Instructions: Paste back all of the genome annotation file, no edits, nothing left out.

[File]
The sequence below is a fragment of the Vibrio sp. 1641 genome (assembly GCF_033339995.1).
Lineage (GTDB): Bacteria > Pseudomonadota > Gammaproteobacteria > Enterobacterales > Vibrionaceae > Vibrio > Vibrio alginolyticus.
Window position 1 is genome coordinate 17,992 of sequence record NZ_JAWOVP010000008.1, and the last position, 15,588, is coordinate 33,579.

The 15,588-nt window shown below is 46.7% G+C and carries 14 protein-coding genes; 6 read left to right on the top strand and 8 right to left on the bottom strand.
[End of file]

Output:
The sequence below is a fragment of the Vibrio sp. 1641 genome (assembly GCF_033339995.1).
Lineage (GTDB): Bacteria > Pseudomonadota > Gammaproteobacteria > Enterobacterales > Vibrionaceae > Vibrio > Vibrio alginolyticus.
Window position 1 is genome coordinate 17,992 of sequence record NZ_JAWOVP010000008.1, and the last position, 15,588, is coordinate 33,579.

The 15,588-nt window shown below is 46.7% G+C and carries 14 protein-coding genes; 6 read left to right on the top strand and 8 right to left on the bottom strand.